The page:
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Quiz: Is Your Employee Handbook Ready for 2019

HR pros are a little obsessed with having a good employee handbook. For just about every HR-related conundrum, the truth is out there and it should be explicitly explained in your company’s employee handbook.

Employee threatening to defame you on the internet? It’s in the handbook. Do employees have questions about time off requests? Refer them to the handbook for a refresher on what the company policy is. Uneasy about an employee’s attire? Flip through that handbook. Is one of your managers not sure about what constitutes sexual harassment? Look to the handbook.

It is a tool to set the rules and communicate changes to your employees. The handbook can also be your best defense in court if you should find yourself in a legal situation.

An employee handbook isn’t cookie cutter. Every business’ handbook should be different, tailored to its needs, industry and local employment laws.

With so much emphasis on this document, how can a business owner tell if their handbook is up to snuff? A Professional Employer Organization (PEO) has a group of human resource professionals who are experts in every area that human resources encompasses from safety to compliance to benefits and payroll, that can guide a business owner every step of the way to ensure compliance with all the laws. The following quiz that can help you evaluate the content of your current employee handbook. Answer a simply yes or no to the following questions and it will help you identify areas that need to be addressed with HR professionals in a future employee handbook re-write:

Employee handbook components Yes No
Have you updated the content handbook in the past year?    
Overview of the Family and Medical Leave Act (FMLA) policies that comply with current federal and state regulations.    
Overview of Worker’s Compensation policies that comply with current federal and state regulations.    
Statement of equal employment and discrimination policies in accordance with the US Department of Labor.    
Statement of expectations of work authorization, including that all employees are eligible to work in the US and have completed an I-9 form to prove their eligibility.    
Statement(s) of policies describing the company’s paid time-off policies (PTO), including the different types of leave, how much time is earned and how it can be used.    
Statement(s) of policies outlining expectations of employee behavior, including but not limited to employee conduct, dress code, attendance, use of company property and equipment and substance use expectations (in accordance with current state and local laws), among other factors.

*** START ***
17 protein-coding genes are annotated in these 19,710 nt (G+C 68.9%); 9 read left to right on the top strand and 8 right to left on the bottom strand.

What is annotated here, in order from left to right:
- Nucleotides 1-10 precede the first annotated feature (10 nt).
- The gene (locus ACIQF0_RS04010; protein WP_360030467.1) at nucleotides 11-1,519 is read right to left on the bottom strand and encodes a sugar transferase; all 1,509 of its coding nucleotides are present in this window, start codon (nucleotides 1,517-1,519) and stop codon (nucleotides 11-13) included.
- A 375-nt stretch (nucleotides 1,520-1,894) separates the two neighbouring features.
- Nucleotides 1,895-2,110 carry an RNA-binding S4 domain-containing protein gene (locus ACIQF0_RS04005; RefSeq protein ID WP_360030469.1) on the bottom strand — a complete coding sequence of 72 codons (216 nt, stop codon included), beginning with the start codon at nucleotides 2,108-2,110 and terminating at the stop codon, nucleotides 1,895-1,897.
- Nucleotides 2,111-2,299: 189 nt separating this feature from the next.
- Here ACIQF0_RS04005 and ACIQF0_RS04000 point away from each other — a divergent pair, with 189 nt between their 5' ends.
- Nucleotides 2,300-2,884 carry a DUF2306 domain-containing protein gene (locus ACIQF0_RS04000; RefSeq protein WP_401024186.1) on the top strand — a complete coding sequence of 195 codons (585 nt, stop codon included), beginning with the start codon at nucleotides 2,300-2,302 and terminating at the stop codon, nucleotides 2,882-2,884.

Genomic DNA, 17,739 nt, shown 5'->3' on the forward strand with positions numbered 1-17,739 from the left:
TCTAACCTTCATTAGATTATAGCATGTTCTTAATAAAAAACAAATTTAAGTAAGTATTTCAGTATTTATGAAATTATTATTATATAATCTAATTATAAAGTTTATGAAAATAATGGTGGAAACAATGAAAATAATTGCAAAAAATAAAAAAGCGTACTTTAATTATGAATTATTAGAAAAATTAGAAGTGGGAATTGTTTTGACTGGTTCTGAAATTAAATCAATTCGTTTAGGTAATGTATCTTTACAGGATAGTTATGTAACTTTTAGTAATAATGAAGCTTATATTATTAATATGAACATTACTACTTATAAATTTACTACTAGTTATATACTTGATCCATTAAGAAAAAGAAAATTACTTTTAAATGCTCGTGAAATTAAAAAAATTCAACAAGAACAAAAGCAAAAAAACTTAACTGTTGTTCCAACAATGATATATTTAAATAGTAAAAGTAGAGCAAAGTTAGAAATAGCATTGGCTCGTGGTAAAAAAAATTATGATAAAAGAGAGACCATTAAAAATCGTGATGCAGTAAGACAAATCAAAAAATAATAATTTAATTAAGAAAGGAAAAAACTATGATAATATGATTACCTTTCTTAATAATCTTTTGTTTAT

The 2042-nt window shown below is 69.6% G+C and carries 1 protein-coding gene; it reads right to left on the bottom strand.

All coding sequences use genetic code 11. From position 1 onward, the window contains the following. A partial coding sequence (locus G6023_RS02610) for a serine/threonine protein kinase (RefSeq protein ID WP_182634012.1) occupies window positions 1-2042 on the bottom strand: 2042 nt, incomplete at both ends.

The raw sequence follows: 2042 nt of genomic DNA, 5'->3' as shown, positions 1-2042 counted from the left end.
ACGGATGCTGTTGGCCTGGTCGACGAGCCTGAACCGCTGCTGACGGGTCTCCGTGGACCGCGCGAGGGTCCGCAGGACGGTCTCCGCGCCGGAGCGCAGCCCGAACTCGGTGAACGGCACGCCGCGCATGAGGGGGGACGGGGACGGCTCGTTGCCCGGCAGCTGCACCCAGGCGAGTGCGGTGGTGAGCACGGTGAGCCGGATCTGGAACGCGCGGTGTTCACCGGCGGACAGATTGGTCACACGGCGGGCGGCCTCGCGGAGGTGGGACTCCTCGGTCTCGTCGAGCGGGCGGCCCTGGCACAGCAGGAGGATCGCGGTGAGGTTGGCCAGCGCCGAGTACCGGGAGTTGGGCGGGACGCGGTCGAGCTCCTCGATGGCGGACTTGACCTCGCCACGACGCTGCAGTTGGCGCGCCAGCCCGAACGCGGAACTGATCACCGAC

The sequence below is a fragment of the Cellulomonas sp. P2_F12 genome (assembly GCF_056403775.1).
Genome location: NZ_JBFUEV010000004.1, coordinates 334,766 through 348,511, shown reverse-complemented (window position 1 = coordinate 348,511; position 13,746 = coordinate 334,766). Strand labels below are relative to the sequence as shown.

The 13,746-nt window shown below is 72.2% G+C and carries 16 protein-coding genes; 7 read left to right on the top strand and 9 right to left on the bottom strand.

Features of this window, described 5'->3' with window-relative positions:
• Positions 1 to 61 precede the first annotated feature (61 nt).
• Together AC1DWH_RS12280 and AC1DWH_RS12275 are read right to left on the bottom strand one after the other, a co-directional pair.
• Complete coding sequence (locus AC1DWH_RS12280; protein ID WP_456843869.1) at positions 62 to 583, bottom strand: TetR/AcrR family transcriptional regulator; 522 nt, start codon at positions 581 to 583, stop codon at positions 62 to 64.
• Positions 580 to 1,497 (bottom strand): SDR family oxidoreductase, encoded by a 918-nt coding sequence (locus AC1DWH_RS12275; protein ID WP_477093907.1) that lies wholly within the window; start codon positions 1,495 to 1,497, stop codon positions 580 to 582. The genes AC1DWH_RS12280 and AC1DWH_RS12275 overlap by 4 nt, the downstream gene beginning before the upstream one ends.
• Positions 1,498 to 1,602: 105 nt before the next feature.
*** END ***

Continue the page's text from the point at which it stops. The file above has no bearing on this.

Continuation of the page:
Statement(s) of policies regarding bullying, anti-harassment, and anti-retaliation (can be included in a code of conduct, but should be explicit and comply with current state and local laws.    
Statement(s) of policies regarding compensation, including when and how employees will be compensated for work performed and how deductions will be made. This section should also include a statement of worker classification, including information on overtime eligibility and what constitutes working hours (in accordance with current state and local laws). This section should also include information on your company’s broader pay structure, as well as information on criteria for bonuses and other non-guaranteed pay (such as details on tip distribution, commission payments, etc).    
Statement(s) of policies regarding benefits offerings, including a top-level overview of your health, dental, vision, life insurance, and disability offerings. This section should also include eligibility requirements for said benefits when workers can enroll, and under what circumstances outside of standard open enrollment periods that changes can be made.    
Statement(s) of policies regarding workplace safety and security in accordance with current federal and state laws, as well as any relevant industry standards. This section should also include information on how to report unsafe conditions, hazards, and injuries.    
Statements about sexual harassment, what it is and clearly-defined procedures to handle a complaint. This section should encompass national, state and local requirements.    
Statements about illegal and legal drug use.    
Statements about social media and its use, along with any ramifications from such use.    
Statement(s) of policies regarding unemployment compensation, including under which circumstances they may be eligible and what this process may entail.    
Statement(s) of policies regarding how to file a complaint regarding the company, its employees or any other issues that arise as a result of employment at your business.    
Statement(s) noting that the handbook is not a binding contract suggesting continued employment.    
Statement(s) noting that the revised handbook (with date) supersedes all previous handbooks and policies previously made by the company.    
Notice that the policies outlined in the handbook are subject to change.    
Tear out page where employees can sign a document stating that they have received and acknowledge the employee handbook and its policies.    
Has it been approved by an attorney (if not created in conjunction with one)?    
Is available in both paper and digital formats for ease of accessibility.    

As you will notice, we mention several times that it is imperative that the policies outlined in the employee handbook reflect current state and federal laws – we note this because these laws change frequently and often with little notice, but can have significant ramifications should you run awry of any of the requirements.

Don’t have a handbook – or have one that has not been refreshed in a few years? A PEO can help you to write an employee handbook that can educate your staff and protect everyone in the fairest way possible.

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